John Stevens '95

Chief Executive Officer

John StevensIn 1996, the wireless industry was brand-new. Cell phones were shaped like bricks and used mostly in cars. As John Stevens, an engineer, considered career options, he was told, “Wireless is a fad,” and knew instantly that the evolving field was where he wanted to be.  Stevens said, “I liked it because it was new. We had no idea what would happen.”

After earning a bachelor’s degree in civil engineering at the University of Colorado Boulder in 1987, Stevens took a job at Clough Harbour to meet the requirements for an engineering license, concurrently earning an MBA through the evening program at the University at Albany. He immediately connected with the working professionals studying business. Stevens took a course with doctoral students in the ITM program. He said, “It totally blew me away. After that, I wanted a Ph.D., but had no money and had to work.”

Equipped with engineering credentials and an MBA, Stevens started his career in the wireless industry – a technical job at Sprint. Within one year he was promoted into management. When Sprint launched its commercial market, Stevens played a major role as director of engineering and operations. Stevens’s excitement with Sprint came to a screeching halt when the company grew from spunky innovator to a bureaucracy. Stevens said,

“I knew that I would struggle in the corporate setting.”

Stevens jumped to Sprint vendor, SBA Communications. He said, “I moved from a slow-moving train to a fast-moving train.” He was there when the company went public in 1999 and when the Internet bubble burst in 2001. He said, “Our company originally had the discipline to not do bad deals, but I was part of the problem as I aggressively pushed for stretching our M&A portfolio.” The stock price rocketed from $9 to $57 per share during his tenure as chief technology officer. After the collapse, shares were worth 19 cents. Stevens noted that SBA survived and is now successful. He said, “It was time for me to go. I outlived my usefulness.” He called it one of his “spectacular failures,” noting that every entrepreneur has them.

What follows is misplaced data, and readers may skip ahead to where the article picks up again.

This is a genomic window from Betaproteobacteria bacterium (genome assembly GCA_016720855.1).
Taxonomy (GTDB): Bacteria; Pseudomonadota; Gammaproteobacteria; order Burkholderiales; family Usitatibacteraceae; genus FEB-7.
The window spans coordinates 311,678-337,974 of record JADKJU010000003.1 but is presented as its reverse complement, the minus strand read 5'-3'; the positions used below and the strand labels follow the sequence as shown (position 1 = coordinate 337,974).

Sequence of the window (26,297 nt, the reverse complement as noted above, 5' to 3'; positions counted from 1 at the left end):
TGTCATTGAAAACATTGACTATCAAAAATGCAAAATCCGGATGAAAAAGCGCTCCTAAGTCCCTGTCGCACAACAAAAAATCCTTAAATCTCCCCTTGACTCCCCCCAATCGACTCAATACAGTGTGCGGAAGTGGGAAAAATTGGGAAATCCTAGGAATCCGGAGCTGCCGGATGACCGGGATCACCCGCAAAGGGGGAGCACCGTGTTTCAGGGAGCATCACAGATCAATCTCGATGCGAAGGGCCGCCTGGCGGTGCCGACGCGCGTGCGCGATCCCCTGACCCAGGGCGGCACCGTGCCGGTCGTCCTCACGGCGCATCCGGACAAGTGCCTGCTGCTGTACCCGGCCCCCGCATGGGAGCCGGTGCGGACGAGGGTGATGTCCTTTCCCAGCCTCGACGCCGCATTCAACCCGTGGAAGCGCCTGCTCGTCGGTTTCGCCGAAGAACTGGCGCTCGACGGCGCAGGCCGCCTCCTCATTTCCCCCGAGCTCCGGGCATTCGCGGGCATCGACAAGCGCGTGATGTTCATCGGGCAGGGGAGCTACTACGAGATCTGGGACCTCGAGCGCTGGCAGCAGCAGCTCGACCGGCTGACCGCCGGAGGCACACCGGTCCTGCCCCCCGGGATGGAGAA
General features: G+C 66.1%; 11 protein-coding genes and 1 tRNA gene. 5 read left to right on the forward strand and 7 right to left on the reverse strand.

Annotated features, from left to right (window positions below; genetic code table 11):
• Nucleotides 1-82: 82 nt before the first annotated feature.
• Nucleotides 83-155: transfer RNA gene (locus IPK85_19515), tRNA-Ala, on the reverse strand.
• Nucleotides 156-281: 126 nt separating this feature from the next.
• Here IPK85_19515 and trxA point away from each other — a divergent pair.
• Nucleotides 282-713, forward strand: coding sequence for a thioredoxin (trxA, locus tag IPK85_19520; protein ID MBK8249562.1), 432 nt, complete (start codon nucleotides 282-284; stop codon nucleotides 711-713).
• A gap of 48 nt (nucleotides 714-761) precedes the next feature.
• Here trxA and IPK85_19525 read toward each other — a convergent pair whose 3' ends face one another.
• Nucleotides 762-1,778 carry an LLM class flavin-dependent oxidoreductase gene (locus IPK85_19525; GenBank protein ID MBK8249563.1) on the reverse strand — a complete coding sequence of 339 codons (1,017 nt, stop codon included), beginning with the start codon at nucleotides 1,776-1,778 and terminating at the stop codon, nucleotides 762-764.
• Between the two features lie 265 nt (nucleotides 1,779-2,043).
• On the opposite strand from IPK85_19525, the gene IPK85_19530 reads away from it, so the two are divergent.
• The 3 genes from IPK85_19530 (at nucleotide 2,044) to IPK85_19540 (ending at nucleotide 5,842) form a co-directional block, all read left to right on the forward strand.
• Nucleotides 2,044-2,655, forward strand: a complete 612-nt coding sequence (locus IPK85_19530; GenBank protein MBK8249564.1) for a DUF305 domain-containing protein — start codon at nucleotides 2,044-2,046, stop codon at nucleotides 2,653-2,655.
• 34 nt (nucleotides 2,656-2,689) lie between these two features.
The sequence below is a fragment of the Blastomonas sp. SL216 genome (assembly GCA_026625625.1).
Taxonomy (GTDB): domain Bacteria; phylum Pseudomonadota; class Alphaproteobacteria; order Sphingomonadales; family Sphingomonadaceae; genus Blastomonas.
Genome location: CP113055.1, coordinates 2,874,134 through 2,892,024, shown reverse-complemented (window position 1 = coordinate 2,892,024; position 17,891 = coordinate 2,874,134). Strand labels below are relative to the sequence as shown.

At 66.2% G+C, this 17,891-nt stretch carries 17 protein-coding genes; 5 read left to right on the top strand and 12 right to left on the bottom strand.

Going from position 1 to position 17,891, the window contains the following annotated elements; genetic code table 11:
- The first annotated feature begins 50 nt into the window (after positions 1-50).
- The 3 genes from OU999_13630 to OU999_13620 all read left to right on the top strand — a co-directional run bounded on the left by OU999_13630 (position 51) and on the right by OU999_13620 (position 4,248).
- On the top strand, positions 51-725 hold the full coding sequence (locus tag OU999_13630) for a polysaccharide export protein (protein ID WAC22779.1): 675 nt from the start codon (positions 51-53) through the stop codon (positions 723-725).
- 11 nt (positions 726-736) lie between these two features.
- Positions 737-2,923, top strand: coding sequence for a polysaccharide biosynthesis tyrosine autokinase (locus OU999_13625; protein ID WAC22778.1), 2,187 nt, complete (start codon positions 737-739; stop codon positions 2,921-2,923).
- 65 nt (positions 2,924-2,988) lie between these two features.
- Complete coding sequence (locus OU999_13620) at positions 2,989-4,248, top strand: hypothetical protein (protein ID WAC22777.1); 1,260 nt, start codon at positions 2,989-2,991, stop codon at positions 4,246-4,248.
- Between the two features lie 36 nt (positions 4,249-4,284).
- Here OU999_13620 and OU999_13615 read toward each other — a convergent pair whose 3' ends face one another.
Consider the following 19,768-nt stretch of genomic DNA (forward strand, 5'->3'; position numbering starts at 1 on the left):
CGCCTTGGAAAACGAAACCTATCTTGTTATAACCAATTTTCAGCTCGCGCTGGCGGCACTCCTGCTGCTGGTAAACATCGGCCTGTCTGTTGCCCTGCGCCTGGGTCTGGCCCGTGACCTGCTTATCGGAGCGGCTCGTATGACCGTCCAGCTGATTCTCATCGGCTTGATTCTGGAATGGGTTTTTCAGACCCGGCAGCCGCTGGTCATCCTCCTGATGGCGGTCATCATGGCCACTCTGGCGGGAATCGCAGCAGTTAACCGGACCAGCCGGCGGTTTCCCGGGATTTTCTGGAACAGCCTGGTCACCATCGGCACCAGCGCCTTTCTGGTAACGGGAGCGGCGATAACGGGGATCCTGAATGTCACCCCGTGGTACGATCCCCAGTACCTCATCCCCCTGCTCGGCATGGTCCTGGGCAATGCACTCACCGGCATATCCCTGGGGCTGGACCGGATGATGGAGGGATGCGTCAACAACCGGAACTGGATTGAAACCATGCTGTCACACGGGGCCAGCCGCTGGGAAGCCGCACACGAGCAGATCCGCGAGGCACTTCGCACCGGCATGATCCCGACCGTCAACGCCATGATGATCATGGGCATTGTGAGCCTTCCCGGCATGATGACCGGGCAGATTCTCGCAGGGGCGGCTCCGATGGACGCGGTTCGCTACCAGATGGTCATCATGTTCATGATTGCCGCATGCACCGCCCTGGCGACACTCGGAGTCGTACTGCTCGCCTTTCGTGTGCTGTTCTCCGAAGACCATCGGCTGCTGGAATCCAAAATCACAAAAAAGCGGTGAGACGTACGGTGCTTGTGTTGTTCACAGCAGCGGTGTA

In 2002, he went out on his own to create Infinigy, a wireless service that designs and builds telecommunication networks. They owe their success to a strong customer focus. As Stevens put it, “We are a service company that happens to do engineering. We design and build the ugly towers.” He started with one office in Atlanta and soon opened another in Albany, New York. The company has grown from $450,000 to $13 million in revenue and has added offices in New Jersey, Colorado and California.

Stevens regularly takes on new projects with Infinigy, having recently spent six months in Myanmar creating their first wireless network, and is always ready for something new. The entrepreneur recently sold 70 percent of Infinigy to a public company and has agreed to stay on as CEO for four years.

Along the way, Stevens discovered some things about himself. He said, “I’m not a great engineer, but I like running a company,” adding, “You have to gamble everything to be successful.” His advice to student entrepreneurs, besides being willing to take risks, is to work for someone else before starting their own businesses so that they can see how the world works.

Stevens grew up in Canajoharie. He lives with his wife Kimberly, a former teacher, and his youngest daughter, Tess, in Rexford, New York. His daughter Maggie attends the Savannah College of Art and Design for interior design and son Ethan attends the University of Colorado for biochemistry. Upon retirement, Stevens plans to hike the length of the Appalachian Trail. He raises funds for Warriors4Wireless, which trains veterans for jobs in the wireless industry